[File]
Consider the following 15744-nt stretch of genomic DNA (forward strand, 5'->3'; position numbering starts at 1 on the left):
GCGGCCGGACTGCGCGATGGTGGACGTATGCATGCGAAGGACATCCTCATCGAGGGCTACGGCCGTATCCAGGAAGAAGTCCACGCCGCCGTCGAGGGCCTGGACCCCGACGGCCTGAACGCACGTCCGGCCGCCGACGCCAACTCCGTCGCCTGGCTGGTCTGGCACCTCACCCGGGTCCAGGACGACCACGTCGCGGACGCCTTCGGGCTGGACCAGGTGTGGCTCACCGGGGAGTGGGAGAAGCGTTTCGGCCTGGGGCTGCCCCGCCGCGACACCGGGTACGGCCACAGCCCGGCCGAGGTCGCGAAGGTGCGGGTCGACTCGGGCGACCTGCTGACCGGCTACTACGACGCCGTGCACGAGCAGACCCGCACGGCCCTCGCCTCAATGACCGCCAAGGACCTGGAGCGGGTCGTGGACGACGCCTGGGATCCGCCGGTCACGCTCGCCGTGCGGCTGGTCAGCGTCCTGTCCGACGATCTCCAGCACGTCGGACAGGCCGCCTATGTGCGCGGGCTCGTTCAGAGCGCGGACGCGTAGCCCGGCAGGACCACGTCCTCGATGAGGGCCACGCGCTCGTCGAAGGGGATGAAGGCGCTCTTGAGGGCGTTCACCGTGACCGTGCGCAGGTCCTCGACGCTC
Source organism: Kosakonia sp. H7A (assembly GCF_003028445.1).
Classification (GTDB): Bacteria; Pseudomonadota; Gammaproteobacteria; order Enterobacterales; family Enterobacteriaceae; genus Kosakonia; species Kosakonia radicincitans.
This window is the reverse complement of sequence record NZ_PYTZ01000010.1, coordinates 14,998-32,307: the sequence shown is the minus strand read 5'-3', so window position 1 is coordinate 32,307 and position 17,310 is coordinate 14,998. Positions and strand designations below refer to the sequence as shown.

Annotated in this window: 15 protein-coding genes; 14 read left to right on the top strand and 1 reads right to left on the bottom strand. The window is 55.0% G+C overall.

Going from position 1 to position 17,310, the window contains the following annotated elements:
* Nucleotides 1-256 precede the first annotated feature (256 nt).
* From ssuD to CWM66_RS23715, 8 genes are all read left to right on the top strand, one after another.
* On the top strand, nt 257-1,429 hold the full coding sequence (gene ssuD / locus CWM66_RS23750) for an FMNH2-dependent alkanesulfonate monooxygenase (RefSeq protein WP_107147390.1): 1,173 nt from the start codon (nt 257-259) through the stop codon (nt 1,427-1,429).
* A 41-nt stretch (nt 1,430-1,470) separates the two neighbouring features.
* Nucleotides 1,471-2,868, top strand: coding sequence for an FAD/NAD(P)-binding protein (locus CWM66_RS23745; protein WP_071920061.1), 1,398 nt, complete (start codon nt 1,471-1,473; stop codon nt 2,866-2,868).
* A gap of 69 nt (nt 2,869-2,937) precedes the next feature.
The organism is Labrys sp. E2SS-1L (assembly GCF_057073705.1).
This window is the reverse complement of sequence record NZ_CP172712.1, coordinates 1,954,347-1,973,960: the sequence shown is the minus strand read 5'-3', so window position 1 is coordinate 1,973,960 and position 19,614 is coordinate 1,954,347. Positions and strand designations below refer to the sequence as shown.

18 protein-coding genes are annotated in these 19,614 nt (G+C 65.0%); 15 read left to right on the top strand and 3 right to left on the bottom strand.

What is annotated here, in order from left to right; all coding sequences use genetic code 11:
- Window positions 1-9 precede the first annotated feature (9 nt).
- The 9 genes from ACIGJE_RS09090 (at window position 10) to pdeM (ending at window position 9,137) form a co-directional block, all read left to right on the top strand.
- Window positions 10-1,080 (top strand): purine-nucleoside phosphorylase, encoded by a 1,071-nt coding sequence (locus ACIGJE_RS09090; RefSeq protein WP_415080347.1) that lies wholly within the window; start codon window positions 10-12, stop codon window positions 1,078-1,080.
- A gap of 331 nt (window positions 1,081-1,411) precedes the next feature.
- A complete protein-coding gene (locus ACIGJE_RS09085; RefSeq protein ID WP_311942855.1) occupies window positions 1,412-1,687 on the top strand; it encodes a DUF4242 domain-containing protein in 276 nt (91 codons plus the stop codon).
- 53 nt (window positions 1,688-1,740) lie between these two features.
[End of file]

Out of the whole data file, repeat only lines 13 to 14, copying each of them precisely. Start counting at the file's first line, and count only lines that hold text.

* A gap of 69 nt (nt 2,869-2,937) precedes the next feature.
The organism is Labrys sp. E2SS-1L (assembly GCF_057073705.1).